In the Gita, Krishna tries to play the role of facilitator for Arjuna to make him adapt to internal as well external environment. Can we apply something from that in today’s business?
Dr Palakh Jain and Dr Nilanjan Chattopadhyay | August 17, 2023
This article aim to look at how CFOs are tackling new challenges in the digital era.
Over the last few years, many companies have been disrupted not by their other competitor but by technology advancement such as payment digitisation etc. Your business can get disrupted by things which are beyond your imagination, for example, Covid-19. The question is: If this is what is happening across the globe, how do we go ahead in building resilient businesses and ensure growth? The resilience by itself doesn’t mean anything but it should be read in the context of achieving something, i.e., growth.
To understand how we can build businesses which are resilient and grow in the process, we need to make an attempt to understand: “What does it take to make a business resilient?” One definition of resilience is the speed with which the organiations adapt to changing external scenarios. Adaptive and visionary leadership becomes crucial in the process. This ensures continuous growth.
Further, resilience can also be seen as how well anticipated you are in advance. If you do then you can respond well. It’s also about the survival of the fittest! A lot of disruption has happened in the business world – an open mindset and growth mindset becomes important in this context. Managing resources properly during adversity to bring the best out of the organisation in long run becomes important. Two ingredients which make business resilient can be people and technology.
The food for thought is: Could there be internal factors also that may inhibit us from becoming resilient? Or are there just external factors? In the Bhagvad Gita, Krishna tries to play the role of facilitator for Arjuna to make him adapt to internal as well external environment. Can we apply something from that in today’s business?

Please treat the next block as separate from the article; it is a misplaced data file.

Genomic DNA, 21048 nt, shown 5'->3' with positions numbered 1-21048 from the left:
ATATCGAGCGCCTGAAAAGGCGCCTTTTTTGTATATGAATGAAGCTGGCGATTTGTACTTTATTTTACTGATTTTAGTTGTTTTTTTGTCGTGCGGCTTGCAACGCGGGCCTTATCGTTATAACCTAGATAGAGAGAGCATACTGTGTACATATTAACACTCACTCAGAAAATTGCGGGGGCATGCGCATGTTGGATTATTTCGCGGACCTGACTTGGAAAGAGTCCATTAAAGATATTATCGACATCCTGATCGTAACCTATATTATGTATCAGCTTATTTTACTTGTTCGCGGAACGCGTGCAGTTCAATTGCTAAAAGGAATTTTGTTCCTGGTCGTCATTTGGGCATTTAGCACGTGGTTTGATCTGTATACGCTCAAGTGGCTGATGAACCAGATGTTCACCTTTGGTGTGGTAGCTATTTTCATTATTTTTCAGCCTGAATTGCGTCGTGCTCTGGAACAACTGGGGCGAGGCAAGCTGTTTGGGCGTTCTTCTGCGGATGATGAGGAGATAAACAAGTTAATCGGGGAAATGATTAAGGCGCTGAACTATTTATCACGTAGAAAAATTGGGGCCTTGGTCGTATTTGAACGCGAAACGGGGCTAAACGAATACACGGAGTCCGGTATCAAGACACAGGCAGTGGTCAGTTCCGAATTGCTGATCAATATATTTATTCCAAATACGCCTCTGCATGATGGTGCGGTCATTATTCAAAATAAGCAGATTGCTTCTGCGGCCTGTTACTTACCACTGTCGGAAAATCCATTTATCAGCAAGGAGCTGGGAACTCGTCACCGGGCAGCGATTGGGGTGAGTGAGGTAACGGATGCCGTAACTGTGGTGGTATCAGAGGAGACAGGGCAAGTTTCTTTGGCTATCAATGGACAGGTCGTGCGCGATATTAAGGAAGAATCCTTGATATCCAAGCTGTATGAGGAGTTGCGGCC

The current level of resilience is what a company needs to asses and see what potential factors can lead to a downfall. The company needs to know the parameters for the same. There are many organisations which slipped into oblivion as they were not able to sustain the Covid period. However, many sprung into action and did better in this period. The stock market stands testimony to this trend. The difference between these two performing companies can be the portfolio of products.
However, reality is more than that. If there is a conglomerate in diversified industries, if such a company before the pandemic anticipated their sustenance, they started investing in IT part of business and not infrastructure part of business. The IT element completely overturned the business process. How did they do it? They assessed all building blocks – first demarcate what are your contributing pillars to business growth. Next step, what could be the tenure for doing this? This cannot be done by scientific exercise but on historical trends etc. Third, once this is done, one must think of the entire cost base ahead of everyone in the curve. Also, assess along with building blocks the revenue that will come along – then measure cost benefit analysis and see what should be taken ahead and what should not be. The business has to stay ahead of the curve!
The leadership defines how the short-term profitability and long-term resilience should be balanced. One is the clearly defined vision and goals in terms of where you want to be. It is important to clearly lay the purpose of the business. Next is the financial plan in terms of where you want to go. A very important subset of the purpose is how you prioritise your resources. One may want to carve out some investment in area of technology, talent management etc. While prioritising resources, discipline and rigour is required in terms of how you operate in the present scenario.
Lastly, companies need to be aligned with their broader stakeholders – investors, financiers, partners, society, etc. to manage disruption. The communication channel within these stakeholders has to be very transparent and the management must take them along in the journey. It requires strategic mindset to stay focussed to creating long-term growth while maintaining short-term profitability to manage disruption.
Dr Palakh Jain is Associate Professor, Bennett University and Senior Fellow, Pahle India Foundation. Dr Nilanjan Chattopadhyay is Professor, Bennett University.
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